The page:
Blunders Of Kids On Facebook

Top 3 Blunders Your Kids Are Probably Making On Facebook

I am not a parent, nor do I pretend to be an expert on parenting. I do know a bit about computers, the Internet, and yes, even Facebook. You have to realize that there are real dangers in the online world or the Blunders of kids on Facebook. What I have seen first hand is a lack of understanding of these dangers on the part of quite a few youngsters and perhaps even their parents—creating a data entry ebook for better and enhanced readability function.

What I would like to share with you in this post are several safety blunders I have personally seen children and teens make on Facebook.

1. Young people are irresponsible about who they choose as friends. 

Do me a favor and ask a teen if they know all of the people who happen to be their friends on Facebook. I’ve asked a few, and almost every one of them gave me the same answer. If you know anything about staying safe online, you know you should know your friends on social networks. Many young people don’t see the danger of not following this rule of thumb and often befriend people they don’t know whether they are friends of friends or total strangers altogether. That’s a dangerous one: helping strangers.

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There is also the danger of befriending bad friends (Top Blunders of kids on Facebook). OK, let me have it.” My kids would never make bad friends.” Or “My kids should have the freedom to make their own choices.” I’ve heard them both. I believe that while they are under your roof and you are responsible for their actions, you’d better be concerned about who your kids are hanging out with. As they are growing, you need to be INTIMATELY involved in directing them in their choices. Oh, and yes, your kids do make mistakes. Just so you know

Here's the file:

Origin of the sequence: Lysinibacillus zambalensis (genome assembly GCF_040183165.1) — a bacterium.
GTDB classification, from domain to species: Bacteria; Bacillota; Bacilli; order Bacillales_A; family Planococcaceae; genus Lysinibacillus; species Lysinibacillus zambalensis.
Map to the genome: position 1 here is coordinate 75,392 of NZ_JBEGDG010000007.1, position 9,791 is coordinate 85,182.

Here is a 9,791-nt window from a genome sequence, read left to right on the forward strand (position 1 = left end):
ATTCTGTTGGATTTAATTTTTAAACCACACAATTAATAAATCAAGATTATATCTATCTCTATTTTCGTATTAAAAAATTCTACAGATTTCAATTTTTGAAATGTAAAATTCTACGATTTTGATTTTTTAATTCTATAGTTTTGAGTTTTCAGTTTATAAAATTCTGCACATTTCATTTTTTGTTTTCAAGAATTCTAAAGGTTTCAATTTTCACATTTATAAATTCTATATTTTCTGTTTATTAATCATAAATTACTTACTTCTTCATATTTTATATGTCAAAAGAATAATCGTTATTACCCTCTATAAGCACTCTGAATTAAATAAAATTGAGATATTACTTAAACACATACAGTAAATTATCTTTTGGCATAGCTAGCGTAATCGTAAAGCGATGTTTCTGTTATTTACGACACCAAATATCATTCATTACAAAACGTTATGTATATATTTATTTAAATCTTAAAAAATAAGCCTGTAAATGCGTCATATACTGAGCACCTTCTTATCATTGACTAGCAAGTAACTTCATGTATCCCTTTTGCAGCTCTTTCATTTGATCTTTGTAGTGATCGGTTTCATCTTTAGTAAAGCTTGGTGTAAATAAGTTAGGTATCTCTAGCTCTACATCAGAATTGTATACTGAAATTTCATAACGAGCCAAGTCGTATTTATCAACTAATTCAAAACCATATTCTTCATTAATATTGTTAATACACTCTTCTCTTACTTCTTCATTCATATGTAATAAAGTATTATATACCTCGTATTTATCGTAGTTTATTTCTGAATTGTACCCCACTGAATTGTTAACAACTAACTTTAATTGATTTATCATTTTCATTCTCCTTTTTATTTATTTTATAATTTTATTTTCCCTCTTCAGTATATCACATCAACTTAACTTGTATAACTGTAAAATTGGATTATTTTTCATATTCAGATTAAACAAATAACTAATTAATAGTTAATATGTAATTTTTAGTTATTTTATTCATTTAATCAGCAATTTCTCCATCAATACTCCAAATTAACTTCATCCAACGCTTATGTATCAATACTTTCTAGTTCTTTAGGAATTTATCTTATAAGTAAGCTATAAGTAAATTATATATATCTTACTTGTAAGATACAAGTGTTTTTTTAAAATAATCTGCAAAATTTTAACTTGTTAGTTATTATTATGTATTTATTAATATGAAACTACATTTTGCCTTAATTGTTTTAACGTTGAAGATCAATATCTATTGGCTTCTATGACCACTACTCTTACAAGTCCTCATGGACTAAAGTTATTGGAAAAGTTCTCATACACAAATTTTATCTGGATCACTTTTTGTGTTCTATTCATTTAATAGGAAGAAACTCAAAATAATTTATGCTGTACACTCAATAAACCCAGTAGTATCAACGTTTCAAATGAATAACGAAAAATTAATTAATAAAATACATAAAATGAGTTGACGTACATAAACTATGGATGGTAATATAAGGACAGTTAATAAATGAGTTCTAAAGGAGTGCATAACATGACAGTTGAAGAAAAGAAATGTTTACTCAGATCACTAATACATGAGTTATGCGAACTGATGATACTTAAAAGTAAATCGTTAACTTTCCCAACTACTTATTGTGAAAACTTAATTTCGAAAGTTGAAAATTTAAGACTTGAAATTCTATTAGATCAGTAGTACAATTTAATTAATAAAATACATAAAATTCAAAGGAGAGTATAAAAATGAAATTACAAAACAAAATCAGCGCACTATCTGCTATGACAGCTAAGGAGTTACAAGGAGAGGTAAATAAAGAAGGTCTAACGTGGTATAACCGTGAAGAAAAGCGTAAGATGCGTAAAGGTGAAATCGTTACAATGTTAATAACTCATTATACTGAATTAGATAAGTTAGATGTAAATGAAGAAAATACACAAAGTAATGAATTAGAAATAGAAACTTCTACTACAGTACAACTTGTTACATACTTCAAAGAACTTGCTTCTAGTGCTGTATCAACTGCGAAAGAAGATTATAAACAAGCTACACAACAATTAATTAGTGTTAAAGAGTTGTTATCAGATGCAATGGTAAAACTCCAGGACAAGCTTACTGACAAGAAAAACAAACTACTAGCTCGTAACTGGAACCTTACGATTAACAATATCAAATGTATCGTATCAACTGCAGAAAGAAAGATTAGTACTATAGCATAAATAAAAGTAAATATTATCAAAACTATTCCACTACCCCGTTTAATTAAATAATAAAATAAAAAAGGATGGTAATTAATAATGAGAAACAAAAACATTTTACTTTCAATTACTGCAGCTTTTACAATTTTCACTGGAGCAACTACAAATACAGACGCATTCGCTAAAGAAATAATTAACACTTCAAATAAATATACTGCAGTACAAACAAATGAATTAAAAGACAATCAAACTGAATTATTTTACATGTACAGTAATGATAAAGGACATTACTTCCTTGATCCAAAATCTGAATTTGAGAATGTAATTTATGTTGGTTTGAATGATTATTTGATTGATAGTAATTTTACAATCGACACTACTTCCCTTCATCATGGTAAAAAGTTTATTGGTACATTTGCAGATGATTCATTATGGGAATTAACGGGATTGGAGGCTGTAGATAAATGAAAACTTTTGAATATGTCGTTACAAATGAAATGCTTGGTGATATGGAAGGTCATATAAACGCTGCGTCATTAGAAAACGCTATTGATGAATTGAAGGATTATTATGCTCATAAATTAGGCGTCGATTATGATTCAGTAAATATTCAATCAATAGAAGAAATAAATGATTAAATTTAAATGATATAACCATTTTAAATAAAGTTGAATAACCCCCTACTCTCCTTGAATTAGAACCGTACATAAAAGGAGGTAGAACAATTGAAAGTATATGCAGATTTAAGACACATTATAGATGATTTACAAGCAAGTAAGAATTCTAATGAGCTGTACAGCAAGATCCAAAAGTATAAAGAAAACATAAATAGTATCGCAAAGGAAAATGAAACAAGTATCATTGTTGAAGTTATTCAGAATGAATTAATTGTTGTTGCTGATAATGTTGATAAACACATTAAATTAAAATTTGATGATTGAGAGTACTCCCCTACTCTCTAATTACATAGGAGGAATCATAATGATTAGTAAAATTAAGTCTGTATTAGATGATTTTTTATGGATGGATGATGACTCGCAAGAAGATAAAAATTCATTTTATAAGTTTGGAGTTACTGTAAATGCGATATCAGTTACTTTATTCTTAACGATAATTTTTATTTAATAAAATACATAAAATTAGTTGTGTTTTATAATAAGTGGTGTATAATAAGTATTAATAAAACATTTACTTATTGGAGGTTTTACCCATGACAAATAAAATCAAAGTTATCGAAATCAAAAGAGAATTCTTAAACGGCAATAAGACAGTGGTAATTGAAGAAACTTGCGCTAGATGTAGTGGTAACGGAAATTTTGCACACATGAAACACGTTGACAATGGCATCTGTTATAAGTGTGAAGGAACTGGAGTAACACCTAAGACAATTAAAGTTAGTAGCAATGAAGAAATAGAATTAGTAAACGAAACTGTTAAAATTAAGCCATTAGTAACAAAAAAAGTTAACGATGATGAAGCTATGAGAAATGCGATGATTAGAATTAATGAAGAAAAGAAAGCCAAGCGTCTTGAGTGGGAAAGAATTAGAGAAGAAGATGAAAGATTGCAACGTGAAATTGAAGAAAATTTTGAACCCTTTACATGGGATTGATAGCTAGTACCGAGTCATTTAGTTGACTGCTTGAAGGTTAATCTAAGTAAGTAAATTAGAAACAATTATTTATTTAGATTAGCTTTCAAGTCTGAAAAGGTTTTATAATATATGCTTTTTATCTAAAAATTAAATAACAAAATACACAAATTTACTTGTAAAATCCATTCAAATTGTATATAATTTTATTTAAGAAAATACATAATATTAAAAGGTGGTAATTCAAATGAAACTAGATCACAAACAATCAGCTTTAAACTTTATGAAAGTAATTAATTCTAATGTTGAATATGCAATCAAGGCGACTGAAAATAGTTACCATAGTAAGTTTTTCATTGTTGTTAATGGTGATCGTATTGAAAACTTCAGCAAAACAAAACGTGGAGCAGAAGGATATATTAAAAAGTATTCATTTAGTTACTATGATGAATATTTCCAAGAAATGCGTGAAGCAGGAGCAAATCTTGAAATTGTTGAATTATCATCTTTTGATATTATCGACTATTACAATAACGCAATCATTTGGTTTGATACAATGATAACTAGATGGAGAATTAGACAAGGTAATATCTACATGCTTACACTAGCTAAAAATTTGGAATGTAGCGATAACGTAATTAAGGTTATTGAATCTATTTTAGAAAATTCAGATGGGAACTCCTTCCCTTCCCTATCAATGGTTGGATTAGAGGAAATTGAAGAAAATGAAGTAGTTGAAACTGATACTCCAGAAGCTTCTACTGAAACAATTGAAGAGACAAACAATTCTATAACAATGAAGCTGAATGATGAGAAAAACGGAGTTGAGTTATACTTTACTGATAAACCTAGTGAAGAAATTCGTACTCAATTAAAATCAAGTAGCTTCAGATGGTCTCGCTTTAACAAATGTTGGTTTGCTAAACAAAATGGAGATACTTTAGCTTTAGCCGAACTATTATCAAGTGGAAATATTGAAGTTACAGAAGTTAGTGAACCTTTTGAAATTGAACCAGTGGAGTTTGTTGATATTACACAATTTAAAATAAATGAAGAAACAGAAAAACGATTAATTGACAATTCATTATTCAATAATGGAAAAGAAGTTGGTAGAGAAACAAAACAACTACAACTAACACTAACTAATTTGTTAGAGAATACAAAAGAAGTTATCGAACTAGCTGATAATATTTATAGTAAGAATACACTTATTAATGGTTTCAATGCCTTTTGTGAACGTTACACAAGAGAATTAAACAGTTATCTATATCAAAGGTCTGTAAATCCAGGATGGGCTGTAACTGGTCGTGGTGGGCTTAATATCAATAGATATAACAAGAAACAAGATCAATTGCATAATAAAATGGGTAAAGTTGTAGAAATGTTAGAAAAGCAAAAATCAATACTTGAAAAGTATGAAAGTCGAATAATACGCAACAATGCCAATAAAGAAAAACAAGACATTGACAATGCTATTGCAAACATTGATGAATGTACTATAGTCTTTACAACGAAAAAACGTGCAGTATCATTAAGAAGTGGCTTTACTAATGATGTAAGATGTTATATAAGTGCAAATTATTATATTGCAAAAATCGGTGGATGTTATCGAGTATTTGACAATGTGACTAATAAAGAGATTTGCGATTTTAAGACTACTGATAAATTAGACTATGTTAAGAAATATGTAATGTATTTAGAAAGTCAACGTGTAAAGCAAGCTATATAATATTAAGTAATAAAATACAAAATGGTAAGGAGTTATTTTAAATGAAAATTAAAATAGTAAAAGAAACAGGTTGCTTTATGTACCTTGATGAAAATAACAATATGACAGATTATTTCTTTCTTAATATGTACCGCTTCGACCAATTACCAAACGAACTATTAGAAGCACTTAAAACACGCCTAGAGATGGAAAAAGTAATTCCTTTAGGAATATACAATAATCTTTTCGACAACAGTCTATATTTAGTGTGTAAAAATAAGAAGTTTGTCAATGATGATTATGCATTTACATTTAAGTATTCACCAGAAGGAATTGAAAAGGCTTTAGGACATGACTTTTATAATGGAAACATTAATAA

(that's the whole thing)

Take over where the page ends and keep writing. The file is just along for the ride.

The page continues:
2. Young people are irresponsible with personal information.

I regularly see young people sharing personal information on Facebook. I can’t tell you how many cell phone numbers I’ve seen pass by my stream of updates. I’ve even seen addresses shared, right there as a public status update. Especially, coupled with the first mistake on this list, could have all kinds of dangerous implications.

By the way, they’re not only sharing their personal information but other people’s too. It sounds weird, but I’ve seen it. But we have to accept these top 3 Blunders of kids on Facebook. We have to go to a proper solution.

The rule here is, even if you are careful with who you choose to befriend, you must also share information as if the whole world can see it. It means being extremely cautious as to what personal information you share.

3. Young people are irresponsible in how they communicate.

Have you taught your children how to communicate with others? Good. Please take a look at how they interact with other people online for the whole world to see. What kind of language do they use (including those acronyms)? Are they abusive with their online speech? Are they being abused by others? Who are they talking about behind the back? If you aren’t concerned, you ought to be. With the amount of screen time our children consume each day, elation lighting could affect your child’s vision.

You might be saying to yourself, “But I am one of their friends on here so I can see what they are saying.” Don’t be fooled. Facebook has given users so much flexibility in how they share information. They can set an update so that certain people can block from seeing it. It means that you can see everything that is said except these messages.

Conclusion 

While you are responsible for your children, you need to be more involved in their online lives. As difficult as it may turn out to be, this means you need full access to their Facebook accounts. You should have a relationship where they know you have access and that it is because you love them.

It is with this conclusion that many people will probably argue. “Shouldn’t you trust your kids?” Well, yes and no. You need to be responsible for them.” Don’t my kids have the right to their privacy?” Not while you are accountable for their actions. It’s your job to keep them safe from harm and to train them up into the adults of the future. Feel free to give them the freedom of a Facebook account, but only if you are ready to take responsibility for them.

That’s my take on the subject. What say you?

Disclaimer: I know the conclusion I come to in this article is a subject that many people disagree on. I also understand that many of my readers may vehemently disagree with me on the issue. Believe it or not, I’m OK with that. I’m even OK if you want to discuss it in the comments. All I ask is that you keep it civil, on the subject, and absent of vulgarity. These are ethical rules to follow if you want your comments accepted anywhere on this site.

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